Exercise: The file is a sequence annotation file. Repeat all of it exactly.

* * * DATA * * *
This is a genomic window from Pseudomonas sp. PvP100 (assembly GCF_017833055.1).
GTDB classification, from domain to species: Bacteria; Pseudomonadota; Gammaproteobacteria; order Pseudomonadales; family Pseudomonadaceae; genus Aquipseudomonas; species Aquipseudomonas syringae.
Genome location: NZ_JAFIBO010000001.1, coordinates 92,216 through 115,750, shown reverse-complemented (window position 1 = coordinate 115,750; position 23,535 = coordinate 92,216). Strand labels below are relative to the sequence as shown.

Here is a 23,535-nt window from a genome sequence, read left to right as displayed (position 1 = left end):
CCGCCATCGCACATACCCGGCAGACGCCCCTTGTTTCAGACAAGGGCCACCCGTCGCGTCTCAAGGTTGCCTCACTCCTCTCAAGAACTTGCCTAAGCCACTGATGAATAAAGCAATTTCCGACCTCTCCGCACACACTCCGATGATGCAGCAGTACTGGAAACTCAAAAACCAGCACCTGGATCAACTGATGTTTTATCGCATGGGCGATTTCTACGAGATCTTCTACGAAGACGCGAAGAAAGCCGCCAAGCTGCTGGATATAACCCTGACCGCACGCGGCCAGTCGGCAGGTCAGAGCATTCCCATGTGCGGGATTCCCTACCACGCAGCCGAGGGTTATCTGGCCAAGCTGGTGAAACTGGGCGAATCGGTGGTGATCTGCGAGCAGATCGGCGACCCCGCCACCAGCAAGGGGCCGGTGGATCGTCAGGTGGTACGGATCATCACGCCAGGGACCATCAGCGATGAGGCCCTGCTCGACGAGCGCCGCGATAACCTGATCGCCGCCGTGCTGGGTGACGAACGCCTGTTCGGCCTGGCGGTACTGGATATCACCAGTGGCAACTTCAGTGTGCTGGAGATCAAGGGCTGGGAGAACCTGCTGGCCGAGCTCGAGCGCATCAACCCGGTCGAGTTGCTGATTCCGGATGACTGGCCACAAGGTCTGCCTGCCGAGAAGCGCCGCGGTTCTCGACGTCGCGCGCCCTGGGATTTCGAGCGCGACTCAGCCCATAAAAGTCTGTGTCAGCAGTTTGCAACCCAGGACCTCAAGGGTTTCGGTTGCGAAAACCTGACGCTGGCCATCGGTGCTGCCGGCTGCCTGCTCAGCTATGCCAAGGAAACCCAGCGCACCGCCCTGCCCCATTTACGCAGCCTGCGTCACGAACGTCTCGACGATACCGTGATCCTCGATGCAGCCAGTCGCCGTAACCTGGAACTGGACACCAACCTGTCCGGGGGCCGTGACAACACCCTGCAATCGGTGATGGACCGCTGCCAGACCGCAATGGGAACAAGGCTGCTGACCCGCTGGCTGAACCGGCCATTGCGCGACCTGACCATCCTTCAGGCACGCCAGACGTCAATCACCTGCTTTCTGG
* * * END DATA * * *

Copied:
This is a genomic window from Pseudomonas sp. PvP100 (assembly GCF_017833055.1).
GTDB classification, from domain to species: Bacteria; Pseudomonadota; Gammaproteobacteria; order Pseudomonadales; family Pseudomonadaceae; genus Aquipseudomonas; species Aquipseudomonas syringae.
Genome location: NZ_JAFIBO010000001.1, coordinates 92,216 through 115,750, shown reverse-complemented (window position 1 = coordinate 115,750; position 23,535 = coordinate 92,216). Strand labels below are relative to the sequence as shown.

Here is a 23,535-nt window from a genome sequence, read left to right as displayed (position 1 = left end):
CCGCCATCGCACATACCCGGCAGACGCCCCTTGTTTCAGACAAGGGCCACCCGTCGCGTCTCAAGGTTGCCTCACTCCTCTCAAGAACTTGCCTAAGCCACTGATGAATAAAGCAATTTCCGACCTCTCCGCACACACTCCGATGATGCAGCAGTACTGGAAACTCAAAAACCAGCACCTGGATCAACTGATGTTTTATCGCATGGGCGATTTCTACGAGATCTTCTACGAAGACGCGAAGAAAGCCGCCAAGCTGCTGGATATAACCCTGACCGCACGCGGCCAGTCGGCAGGTCAGAGCATTCCCATGTGCGGGATTCCCTACCACGCAGCCGAGGGTTATCTGGCCAAGCTGGTGAAACTGGGCGAATCGGTGGTGATCTGCGAGCAGATCGGCGACCCCGCCACCAGCAAGGGGCCGGTGGATCGTCAGGTGGTACGGATCATCACGCCAGGGACCATCAGCGATGAGGCCCTGCTCGACGAGCGCCGCGATAACCTGATCGCCGCCGTGCTGGGTGACGAACGCCTGTTCGGCCTGGCGGTACTGGATATCACCAGTGGCAACTTCAGTGTGCTGGAGATCAAGGGCTGGGAGAACCTGCTGGCCGAGCTCGAGCGCATCAACCCGGTCGAGTTGCTGATTCCGGATGACTGGCCACAAGGTCTGCCTGCCGAGAAGCGCCGCGGTTCTCGACGTCGCGCGCCCTGGGATTTCGAGCGCGACTCAGCCCATAAAAGTCTGTGTCAGCAGTTTGCAACCCAGGACCTCAAGGGTTTCGGTTGCGAAAACCTGACGCTGGCCATCGGTGCTGCCGGCTGCCTGCTCAGCTATGCCAAGGAAACCCAGCGCACCGCCCTGCCCCATTTACGCAGCCTGCGTCACGAACGTCTCGACGATACCGTGATCCTCGATGCAGCCAGTCGCCGTAACCTGGAACTGGACACCAACCTGTCCGGGGGCCGTGACAACACCCTGCAATCGGTGATGGACCGCTGCCAGACCGCAATGGGAACAAGGCTGCTGACCCGCTGGCTGAACCGGCCATTGCGCGACCTGACCATCCTTCAGGCACGCCAGACGTCAATCACCTGCTTTCTGG